The Skulls II; Cruel Intentions 3; American Pie Presents Beta House: all of these are actual titles of movies, unfortunate examples of celluloid that were spun off of higher caliber films that originated in movie theaters. These wastes of video shelf space are what many call direct-to-video releases, and the viewer is all the poorer for it (especially American Pie, which should have stopped about 12 movies ago).
I was reminded of just how much these movies annoy me earlier today, watching a commercial for the direct-to-video sequel to the Paul Walker tour-de-force, Joy Ride. A woman wearing nothing but her underwear was staring down an oncoming truck — and screaming, of course, as facing death wouldn’t bring about laughter — and I wondered, “Really? Who the hell wanted a sequel to Joy Ride? Paul Walker?”
I then wondered who in the hell the market is for these movies. Who is clamoring for a new version of Starship Troopers or a Dukes of Hazzard prequel… besides the local hospital’s head trauma unit?
Also known as Bring It On: Universal Studios Needs a New Parking Lot!
While direct-to-video releases are nothing new — Disney pioneered their use of the racket with the Aladdin sequel, The Return of Jafar, in 1994, and continued the death march to the chagrin of fans and Pixar alike — and their quality has long been dubious (Bring It On: In It to Win It, anyone?), they’ve now become proven money generators. Studios like Universal, Warner Bros. and Sony farm out hit titles for assembly-line crap, and they’re laughing all the way to whatever bank is still standing.
And that is all the worse for the viewer: these movies often have little to do with the original(s) besides the title and enough hastily-thrown-in tie-ins that viewers can pick up on between crack pipe hits. Oh, and forget quality acting, writing or directing, as these flicks cost upwards of $20 million to make, there’s not enough money in the budget to even care! Hell, Steven Seagal has to make do with a paltry $4-10 million per video! And when cyanide-like terrors such as American Pie Presents: Band Camp can sell a million copies in a week, quality be damned!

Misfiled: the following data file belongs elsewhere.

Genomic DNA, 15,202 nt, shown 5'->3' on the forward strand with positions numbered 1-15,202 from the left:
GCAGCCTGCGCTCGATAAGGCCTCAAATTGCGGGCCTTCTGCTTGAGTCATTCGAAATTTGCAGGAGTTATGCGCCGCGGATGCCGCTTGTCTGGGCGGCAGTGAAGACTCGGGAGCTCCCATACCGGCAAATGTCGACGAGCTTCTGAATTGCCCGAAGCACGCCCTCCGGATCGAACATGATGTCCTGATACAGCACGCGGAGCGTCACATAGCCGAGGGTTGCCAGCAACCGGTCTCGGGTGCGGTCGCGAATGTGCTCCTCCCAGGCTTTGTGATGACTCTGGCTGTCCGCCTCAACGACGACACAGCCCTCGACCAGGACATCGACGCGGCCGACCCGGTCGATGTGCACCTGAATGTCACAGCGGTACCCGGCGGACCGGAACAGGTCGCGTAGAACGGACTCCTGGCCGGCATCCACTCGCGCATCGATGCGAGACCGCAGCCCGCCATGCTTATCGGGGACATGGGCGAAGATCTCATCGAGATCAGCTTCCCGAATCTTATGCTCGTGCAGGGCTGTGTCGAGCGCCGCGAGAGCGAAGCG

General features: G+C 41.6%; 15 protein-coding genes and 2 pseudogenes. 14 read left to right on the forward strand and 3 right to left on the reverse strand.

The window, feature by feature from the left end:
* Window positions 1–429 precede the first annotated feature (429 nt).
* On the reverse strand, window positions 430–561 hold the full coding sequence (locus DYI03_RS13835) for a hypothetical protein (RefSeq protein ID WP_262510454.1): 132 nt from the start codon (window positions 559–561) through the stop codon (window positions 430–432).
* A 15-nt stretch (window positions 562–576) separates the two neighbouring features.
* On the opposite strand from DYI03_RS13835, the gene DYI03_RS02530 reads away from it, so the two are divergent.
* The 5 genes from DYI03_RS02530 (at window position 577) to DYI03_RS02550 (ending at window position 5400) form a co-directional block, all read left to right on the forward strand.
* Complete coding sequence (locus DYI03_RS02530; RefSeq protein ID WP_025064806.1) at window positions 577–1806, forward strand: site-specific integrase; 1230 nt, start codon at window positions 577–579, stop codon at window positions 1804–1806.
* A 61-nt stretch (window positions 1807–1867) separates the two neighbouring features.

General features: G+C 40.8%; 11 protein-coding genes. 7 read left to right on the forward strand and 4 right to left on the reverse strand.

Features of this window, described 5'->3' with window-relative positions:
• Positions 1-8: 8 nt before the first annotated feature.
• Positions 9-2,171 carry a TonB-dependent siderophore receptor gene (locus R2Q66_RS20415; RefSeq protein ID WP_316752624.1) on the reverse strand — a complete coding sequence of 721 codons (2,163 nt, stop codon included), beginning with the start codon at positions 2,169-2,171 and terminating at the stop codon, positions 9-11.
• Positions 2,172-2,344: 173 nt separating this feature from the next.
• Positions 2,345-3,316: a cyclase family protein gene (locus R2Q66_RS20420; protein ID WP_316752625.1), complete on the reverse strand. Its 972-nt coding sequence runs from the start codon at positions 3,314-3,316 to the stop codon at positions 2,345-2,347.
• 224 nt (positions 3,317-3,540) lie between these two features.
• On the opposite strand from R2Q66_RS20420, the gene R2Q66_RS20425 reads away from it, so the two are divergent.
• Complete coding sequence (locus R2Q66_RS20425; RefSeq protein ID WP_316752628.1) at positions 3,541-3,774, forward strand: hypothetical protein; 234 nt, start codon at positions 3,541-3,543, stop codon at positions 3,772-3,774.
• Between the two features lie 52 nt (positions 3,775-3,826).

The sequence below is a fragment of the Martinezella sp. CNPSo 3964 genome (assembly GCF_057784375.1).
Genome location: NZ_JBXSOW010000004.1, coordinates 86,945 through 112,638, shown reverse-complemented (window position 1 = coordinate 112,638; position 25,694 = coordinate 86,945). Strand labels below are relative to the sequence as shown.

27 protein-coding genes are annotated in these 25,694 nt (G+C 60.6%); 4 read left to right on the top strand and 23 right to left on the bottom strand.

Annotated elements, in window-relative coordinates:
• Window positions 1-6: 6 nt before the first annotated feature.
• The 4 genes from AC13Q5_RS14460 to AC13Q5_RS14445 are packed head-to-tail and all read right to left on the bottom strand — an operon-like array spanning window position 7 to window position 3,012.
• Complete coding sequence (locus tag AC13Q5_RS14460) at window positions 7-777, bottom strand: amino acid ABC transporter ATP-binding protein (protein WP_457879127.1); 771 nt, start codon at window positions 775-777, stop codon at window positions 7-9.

But these things don’t seem to make a difference to the attention-starved and memory-deficient audiences. Video stores prey on weekend browsers who desperately fight boredom through the soothing sight of a familiar name and video/audio noise. As the price of a rental is cheaper than buying a DVD, it’s understandable that video-produced sequels make bank. Understandable and sad.
American Pie actor Eugene Levy (left) wonders what the hell he got himself into.
The point is that these things are pure evil, as actor Eugene Levy, star of American Pie Presents: The Naked Mile, curses under his breath when he signs the contract for the latest shlock to bear his name. And they’ll continue to make money as long as viewers don’t care anything about tangible quality or their lack of shame.
In a time where the economy is failing, politics is teetering on the edge of free fall and Britney Spears has a sex tape, our priorities need to be focused on what is really important: preventing American Pie Presents: Remember That One Time… Aww Fuck It. Avoid these, if not for saving viewers from future attempts to milk them of their money, then do it for Eugene Levy. Poor, poor Eugene Levy.